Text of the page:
2022 Year in Review
In 2022, BGPKIT made significant progress. In this post, we look at some of the notable additions and improvements and discuss what we are excited about for 2023.
In 2022, BGPKIT as an open-source organization made significant progresses. As the founder, I am grateful for all the opportunities would like to take this time to appreciate all the milestones we achieved. In this post, I will go through some notable changes we made in 2022, and take a look at what we are excited about for the year of 2023.
There were a number of major features added to BGPKIT Parser in 2022:
v0.7.0added support for filtering messages by many fields, and allowing reading from uncompressed files.
v0.7.1added better examples of parallel MRT files processing with
v0.7.2added filtering by multiple
v0.8.0includes many internal refactoring and brought in the new
oneiolibrary to improve developer experience.
In 2022, we have revised the BGPKIT Broker backend to support crawling for estimated file sizes in addition to other fields like timestamps and URLs. This allows us to keep track of MRT file size changes and help users to pick suitable collectors to use, especially at the age where RIB dumps from a single collector could reach over 1 GB in size.
We also made major revisions to our Rust SDK for more features like
.latest() to get the lastest MRT files from each collector.
Plus, if you would like to deploy a broker instance yourself, we also have made some significant efforts to improve our documentation on self-hosting guide.
In addition to core Rust code base for parser and broker, we have also added support for Python bindings for various Rust SDKs. Users can easily parse MRT files directly using
pybgpkit Python library. It is also proven to be usable on cloud-based Jupyter notebooks like Google Colab (examples).
To ties things together, we have also developed our first investigative tool,
monocle , to help users to quick find relevant BGP announcements with a suite of easy-to-use utilities. Users with Rust toolchain installed can run
cargo install monocle to install the tool.
Users can use the following subcommands
parse: parse single MRT files, remotely or locally
search: find and filter BGP messages accross multiple public collectors
time: convert between local time string and Unix timestamps
whois: find out AS names, ASN, registration countries, and organizations.
Web/API and Infrastructure
In 2022, we started to experiment new cloud-based infrastructure, especially cloud-based databases for better API stability and developer experiences. We ended up selecting Supabase as our PostgreSQL production host and a self-hosted instance for backup. We are happy with the performance and cost provided by Supabase and more exicted about the potential capability it brings such as user authentication, cloud storage, local dev schema changes, etc.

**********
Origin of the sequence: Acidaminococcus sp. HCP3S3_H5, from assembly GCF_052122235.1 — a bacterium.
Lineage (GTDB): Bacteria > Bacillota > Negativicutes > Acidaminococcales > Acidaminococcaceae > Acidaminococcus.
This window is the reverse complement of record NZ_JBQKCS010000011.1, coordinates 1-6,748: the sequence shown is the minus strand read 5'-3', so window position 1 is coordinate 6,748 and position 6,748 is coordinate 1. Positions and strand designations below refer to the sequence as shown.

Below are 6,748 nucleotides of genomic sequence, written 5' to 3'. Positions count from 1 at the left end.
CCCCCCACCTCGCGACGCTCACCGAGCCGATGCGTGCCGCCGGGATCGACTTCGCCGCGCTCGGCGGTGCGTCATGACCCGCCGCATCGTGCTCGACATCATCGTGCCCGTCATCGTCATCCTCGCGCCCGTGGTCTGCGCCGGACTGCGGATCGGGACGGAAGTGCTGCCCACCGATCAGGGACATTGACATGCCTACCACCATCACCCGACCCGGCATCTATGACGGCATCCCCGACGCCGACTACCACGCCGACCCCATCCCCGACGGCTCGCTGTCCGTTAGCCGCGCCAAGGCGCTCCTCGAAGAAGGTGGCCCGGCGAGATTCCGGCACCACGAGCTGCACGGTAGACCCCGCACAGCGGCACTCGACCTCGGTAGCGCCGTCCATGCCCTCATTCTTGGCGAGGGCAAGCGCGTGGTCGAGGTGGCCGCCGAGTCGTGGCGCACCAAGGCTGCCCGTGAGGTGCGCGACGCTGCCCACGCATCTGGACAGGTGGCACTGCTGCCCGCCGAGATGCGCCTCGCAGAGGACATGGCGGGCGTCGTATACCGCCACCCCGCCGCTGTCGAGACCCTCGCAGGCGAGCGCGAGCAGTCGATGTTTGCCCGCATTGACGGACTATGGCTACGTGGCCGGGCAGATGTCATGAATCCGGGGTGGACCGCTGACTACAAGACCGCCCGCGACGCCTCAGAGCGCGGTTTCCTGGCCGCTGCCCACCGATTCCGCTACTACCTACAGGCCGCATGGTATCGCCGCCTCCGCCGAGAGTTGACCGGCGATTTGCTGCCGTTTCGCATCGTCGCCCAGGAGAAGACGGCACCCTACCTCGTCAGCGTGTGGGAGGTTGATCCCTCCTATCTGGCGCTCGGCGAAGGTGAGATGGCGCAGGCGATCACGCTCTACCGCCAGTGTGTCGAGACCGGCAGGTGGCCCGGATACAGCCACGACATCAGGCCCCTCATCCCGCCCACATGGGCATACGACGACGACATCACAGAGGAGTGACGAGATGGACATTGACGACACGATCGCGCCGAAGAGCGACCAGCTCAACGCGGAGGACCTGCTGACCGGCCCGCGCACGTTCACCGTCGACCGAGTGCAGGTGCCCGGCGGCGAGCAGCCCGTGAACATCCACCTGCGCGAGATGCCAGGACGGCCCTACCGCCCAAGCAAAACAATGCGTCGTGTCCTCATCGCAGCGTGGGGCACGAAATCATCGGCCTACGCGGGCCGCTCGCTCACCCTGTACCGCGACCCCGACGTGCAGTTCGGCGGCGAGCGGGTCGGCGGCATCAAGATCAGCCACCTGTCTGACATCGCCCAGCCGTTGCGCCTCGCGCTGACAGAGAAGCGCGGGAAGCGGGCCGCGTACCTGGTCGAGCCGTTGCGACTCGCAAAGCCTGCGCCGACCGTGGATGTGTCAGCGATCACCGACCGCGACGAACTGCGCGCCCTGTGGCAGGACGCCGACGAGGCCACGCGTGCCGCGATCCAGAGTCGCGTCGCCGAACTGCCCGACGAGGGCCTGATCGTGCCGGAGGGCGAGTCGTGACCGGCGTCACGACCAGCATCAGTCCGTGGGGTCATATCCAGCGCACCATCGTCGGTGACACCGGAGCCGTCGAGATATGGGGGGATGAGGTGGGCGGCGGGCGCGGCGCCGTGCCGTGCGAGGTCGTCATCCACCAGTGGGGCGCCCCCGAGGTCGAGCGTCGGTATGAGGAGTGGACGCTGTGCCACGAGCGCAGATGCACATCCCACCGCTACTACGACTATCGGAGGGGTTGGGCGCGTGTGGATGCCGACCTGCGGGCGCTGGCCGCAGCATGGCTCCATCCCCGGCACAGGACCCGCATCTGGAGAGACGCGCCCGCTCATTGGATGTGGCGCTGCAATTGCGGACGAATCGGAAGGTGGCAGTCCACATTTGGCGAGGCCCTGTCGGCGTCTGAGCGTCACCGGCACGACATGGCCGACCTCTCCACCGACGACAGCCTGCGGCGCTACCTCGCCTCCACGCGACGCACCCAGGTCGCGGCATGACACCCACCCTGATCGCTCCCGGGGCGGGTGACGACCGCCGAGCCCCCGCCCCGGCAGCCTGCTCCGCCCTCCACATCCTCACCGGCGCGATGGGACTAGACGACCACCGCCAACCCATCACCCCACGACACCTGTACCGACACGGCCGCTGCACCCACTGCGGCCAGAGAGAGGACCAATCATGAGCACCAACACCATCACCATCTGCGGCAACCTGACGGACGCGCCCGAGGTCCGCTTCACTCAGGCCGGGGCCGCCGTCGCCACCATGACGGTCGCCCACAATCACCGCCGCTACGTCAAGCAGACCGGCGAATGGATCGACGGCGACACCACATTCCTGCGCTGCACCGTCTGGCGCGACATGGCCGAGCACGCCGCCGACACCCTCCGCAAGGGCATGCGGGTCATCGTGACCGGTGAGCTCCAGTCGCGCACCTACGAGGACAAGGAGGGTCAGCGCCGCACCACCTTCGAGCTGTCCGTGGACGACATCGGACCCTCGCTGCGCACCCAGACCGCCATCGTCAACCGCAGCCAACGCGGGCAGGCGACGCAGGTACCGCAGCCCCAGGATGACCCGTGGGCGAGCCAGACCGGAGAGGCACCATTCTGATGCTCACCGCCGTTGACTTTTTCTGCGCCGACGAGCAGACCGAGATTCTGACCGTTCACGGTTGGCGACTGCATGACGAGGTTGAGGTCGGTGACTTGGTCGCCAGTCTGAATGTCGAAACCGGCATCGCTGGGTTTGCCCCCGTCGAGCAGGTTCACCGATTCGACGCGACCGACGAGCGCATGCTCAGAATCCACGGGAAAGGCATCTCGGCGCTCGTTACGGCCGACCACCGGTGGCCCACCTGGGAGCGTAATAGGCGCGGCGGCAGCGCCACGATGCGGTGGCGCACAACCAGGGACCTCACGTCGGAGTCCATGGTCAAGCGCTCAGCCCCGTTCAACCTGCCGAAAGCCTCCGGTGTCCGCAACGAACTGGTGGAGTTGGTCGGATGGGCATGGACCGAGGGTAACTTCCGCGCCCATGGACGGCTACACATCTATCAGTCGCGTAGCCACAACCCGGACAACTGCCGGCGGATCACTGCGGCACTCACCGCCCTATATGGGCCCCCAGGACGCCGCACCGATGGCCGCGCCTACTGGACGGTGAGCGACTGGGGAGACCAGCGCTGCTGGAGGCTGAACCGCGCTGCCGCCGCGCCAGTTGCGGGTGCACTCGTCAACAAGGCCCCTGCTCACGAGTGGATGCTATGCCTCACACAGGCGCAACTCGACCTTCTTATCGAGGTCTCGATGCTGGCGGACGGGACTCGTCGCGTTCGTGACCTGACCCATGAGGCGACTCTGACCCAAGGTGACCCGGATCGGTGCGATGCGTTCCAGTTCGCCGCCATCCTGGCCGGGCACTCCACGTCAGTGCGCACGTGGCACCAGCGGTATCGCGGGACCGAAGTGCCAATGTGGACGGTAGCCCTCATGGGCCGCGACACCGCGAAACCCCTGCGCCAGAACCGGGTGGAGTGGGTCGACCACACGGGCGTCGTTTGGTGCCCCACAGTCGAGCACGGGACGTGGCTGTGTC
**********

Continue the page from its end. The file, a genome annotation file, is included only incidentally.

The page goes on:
Based on the new infrastructure, we have started to test a new integrated API system (still in alpha). This allows us to put all of our data access and processing end-points into one location. Based on the new API, we have also developed a newer version of the BGPKIT Broker statistics page: https://alpha.stats.bgpkit.com/
Apart from provide SDKs and data APIs, we have also started providing free access to historical archives of some data that we find interesting. We blogged about one dataset previous, the peer-stats dataset:
Here is a list of our currently available datasets at https://data.bgpkit.com/
peer-stats: route collector peers statistics (IP, ASN, v4/v6 prefixes counts)
as2rel: AS-level relationship, using all available collectors
pfx2as: prefix-to-AS mapping, using all available collectors
ihr-hegemony: mirror of IIJ-IHR's global hegemony score dataset (big shout out to Romain and Internet Health Report for producing this data)
All the above datasets are free to use for research or commercial usages, and here is the acceptable usage agreement.
More Public Repositories
There are more open code repositories set available, some experimental and some for data analysis. You can check out the full list here:
In later 2022, I have joined Cloudflare to continue working on routing security for public benefits. During the first few months, we have built and shipped our new route-leak detection system under the public Radar platform. BGPKIT suite is now used in production for the BGP data anaysis pipeline at Cloudflare. While working full-time now, I am still committed to maintain the software suite and bringing new features to BGPKIT. For example, this year, I ported back our Kafka support used in Cloudflare to BGPKIT Broker backend. Folks at Cloudflare are doing great things in the open-source realm, and BGPKIT software suite will continue to become more useful to BGP enthuesastics and remain completely open-source.
Looking at 2023, here are a few things that I am really excited to work on for BGPKIT suite:
- continue improve the infrastructure of the system and adding new data processing pipelines
- continue improve the parser's performance and reliability
- adding new RFC supports to parser (e.g. RFC9234 for route-leak prevention)
- productionizing the new API and stats website
- write more examples and documentations (don't we all love that)
And yeah, we will continue to be open-source first!
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